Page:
There’s debate about the proper way to count catch-and-release cases, as our friends at PolitiFact found in 2016. The number appears to be somewhere in the hundreds of thousands.
When Trump came into the picture, he quickly issued an executive order in January 2017 rolling back much of the Obama-era framework. But Trump’s administration continues to release children and asylum-seekers pending immigration hearings.
Trump’s executive order directs Secretary of Homeland Security Kirstjen Nielsen to build more detention facilities “to detain aliens at or near the land border with Mexico,” and it directs Attorney General Jeff Sessions to increase the number of immigration judges hearing cases.
The Obama guidelines prioritized deportation cases involving gang members or national security threats, but Trump’s order does not include a priority list. Obama’s guidelines prioritized those who had committed felonies; Trump’s order refers only to “criminal offenses.” This could include anything from high crimes to immigration violations to misdemeanors such as traffic offenses.
In an analysis breaking down the differences, the Bipartisan Policy Center concluded that Trump’s changes “will likely mean that who is in line for removal will be determined only by whom ICE can practically and easily apprehend (‘low hanging fruit’) and the discretion of individual ICE officers.”
Sarah Pierce, a policy analyst at the Migration Policy Institute, a think tank that researches immigration policies, said there are two types of removal proceedings for unauthorized immigrants, “expedited” or “long-term.”
“The only individuals who are placed in the long-term removal proceedings are asylum-seekers” and children, she said. An expedited deportation proceeding might take a few days, whereas a long-term case could take months to work its way through the judicial system, she added.
Asked about Trump’s tweet, a White House official said that the Flores settlement “allows the U.S. to detain family units for 20 days” and that the “agreement was signed during the Clinton administration in 1997.”
More recently, the official added, “Democrats fought us on bed space, which means we have to release people before their hearings are complete [and] they disappear.” Democrats also have declined to work with Trump on closing loopholes in the human trafficking law and the Flores agreement, the official said.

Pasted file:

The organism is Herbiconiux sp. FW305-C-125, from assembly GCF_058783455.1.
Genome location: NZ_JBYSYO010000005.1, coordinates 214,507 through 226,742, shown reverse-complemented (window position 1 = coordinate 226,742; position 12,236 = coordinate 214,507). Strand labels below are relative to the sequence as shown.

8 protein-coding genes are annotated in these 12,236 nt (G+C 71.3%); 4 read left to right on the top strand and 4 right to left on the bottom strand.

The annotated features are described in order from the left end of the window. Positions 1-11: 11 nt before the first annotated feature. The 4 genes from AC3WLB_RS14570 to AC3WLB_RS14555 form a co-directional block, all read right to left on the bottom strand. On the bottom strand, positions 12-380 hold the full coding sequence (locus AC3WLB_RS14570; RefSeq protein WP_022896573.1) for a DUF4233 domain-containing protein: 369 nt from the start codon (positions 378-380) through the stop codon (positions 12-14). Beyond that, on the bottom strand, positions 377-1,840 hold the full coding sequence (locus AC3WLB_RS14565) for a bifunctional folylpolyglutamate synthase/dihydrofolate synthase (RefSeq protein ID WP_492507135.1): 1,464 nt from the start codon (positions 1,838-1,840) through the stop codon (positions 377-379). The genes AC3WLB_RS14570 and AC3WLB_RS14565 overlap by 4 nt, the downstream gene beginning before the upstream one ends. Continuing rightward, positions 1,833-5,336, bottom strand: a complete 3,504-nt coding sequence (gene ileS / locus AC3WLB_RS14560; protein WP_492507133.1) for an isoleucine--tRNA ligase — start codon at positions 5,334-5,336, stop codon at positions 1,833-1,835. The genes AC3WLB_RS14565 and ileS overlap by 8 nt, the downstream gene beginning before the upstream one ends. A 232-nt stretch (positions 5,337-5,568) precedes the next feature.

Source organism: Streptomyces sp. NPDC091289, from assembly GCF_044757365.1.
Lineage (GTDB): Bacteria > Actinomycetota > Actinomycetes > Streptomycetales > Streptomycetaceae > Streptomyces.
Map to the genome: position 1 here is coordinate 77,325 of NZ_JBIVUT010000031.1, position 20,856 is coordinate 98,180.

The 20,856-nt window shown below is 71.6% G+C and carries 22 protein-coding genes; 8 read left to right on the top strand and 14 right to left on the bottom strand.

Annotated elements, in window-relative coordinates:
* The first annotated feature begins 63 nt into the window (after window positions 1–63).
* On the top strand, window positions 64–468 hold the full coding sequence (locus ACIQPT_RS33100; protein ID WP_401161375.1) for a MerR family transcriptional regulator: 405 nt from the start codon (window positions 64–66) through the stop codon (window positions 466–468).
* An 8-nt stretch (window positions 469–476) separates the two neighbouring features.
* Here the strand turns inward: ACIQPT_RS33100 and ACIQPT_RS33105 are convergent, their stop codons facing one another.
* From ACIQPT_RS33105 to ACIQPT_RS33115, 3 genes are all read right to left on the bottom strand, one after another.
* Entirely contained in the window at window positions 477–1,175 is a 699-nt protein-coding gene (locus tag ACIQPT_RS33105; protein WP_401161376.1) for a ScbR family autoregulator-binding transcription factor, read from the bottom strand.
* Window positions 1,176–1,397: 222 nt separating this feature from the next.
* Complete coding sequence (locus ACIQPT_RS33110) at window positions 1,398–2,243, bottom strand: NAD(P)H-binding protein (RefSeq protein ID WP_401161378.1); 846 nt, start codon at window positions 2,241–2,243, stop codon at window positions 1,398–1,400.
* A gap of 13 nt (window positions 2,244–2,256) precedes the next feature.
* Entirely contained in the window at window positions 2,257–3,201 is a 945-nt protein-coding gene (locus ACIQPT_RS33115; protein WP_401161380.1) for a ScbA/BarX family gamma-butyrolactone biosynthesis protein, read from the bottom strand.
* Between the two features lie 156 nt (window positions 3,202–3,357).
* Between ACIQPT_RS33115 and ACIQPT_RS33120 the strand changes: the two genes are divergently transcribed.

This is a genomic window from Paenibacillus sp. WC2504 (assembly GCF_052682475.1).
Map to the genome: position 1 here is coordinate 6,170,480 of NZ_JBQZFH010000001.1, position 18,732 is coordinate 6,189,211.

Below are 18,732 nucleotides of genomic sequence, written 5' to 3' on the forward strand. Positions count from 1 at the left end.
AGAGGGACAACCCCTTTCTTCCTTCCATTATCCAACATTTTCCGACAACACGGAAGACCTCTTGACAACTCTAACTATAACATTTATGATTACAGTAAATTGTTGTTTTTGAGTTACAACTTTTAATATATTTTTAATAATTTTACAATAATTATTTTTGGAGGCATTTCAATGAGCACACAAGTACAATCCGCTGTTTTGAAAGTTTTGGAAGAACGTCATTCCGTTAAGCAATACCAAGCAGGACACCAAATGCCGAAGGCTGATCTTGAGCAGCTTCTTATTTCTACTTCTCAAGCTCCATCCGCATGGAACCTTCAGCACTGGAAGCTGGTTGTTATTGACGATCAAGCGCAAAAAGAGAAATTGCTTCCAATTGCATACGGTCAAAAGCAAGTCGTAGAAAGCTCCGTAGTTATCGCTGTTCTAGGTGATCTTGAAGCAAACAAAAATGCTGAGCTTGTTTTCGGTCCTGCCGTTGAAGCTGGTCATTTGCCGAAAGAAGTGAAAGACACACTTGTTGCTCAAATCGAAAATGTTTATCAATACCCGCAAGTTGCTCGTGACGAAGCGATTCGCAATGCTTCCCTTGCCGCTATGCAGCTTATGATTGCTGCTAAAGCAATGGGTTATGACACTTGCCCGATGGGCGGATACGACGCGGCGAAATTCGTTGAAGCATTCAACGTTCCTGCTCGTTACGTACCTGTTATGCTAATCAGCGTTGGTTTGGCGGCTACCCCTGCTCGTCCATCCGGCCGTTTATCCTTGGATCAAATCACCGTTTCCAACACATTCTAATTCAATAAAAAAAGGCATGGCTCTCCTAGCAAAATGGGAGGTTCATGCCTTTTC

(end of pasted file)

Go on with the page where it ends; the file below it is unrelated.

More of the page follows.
Vaughan, of the Center for Immigration Studies, said catch and release “has meant different things in different times.”
“Under Bush it meant the practice of catching someone and repatriating them with few consequences, only to catch them again a few hours later trying to cross again,” she said.
“Under Obama it mainly referred to the practice of identifying and arresting a deportable or criminal alien and then releasing them without pursuing deportation or under ‘supervision,’ and they often failed to appear at hearings. Later, also under Obama, it also meant the practice at the border of apprehending aliens but releasing them if they had claimed to have arrived before 2014, even if they appeared to have crossed a few minutes ago.”
She continued: “It also was used to describe the way the Obama administration handled the influx of Central Americans and asylum seekers, where they were apprehended and then released after a credible fear determination. Trump has discontinued all of those policies except for how Central American minors and family units are handled. I believe they also still release some asylum seekers.”
The Pinocchio Test
Trump described catch and release as a liberal Democratic law. But the history shows it’s a collection of policies, court precedents, executive actions and federal statutes spanning more than 20 years, cobbled together throughout Democratic and Republican administrations, including his own.
The practice of releasing immigrants came to prominence while Bush was in the White House, not out of ideological conviction so much as practical necessity — there was no space to house all the people awaiting immigration hearings. That Democrats may support parts of catch and release is not evidence that they came up with these policies in the first place.
A White House official pointed out that the Flores settlement came about during Clinton’s administration, but that’s only one piece of the puzzle. Catch and release encompasses more than just children. And it should be noted that Trump’s administration says a human trafficking prevention law also requires undocumented immigrant children from most countries to be released. That law was signed by Bush, a Republican.
Perhaps the strongest evidence that Trump’s claim is false comes from his own administration. A White House summary says catch and release policies “are the result of statutory and judicial obstacles.”
The president’s attempt to lay this all on Democrats fails to account for the significant contributions Republicans have made to catch and release, so his tweet earns Three Pinocchios.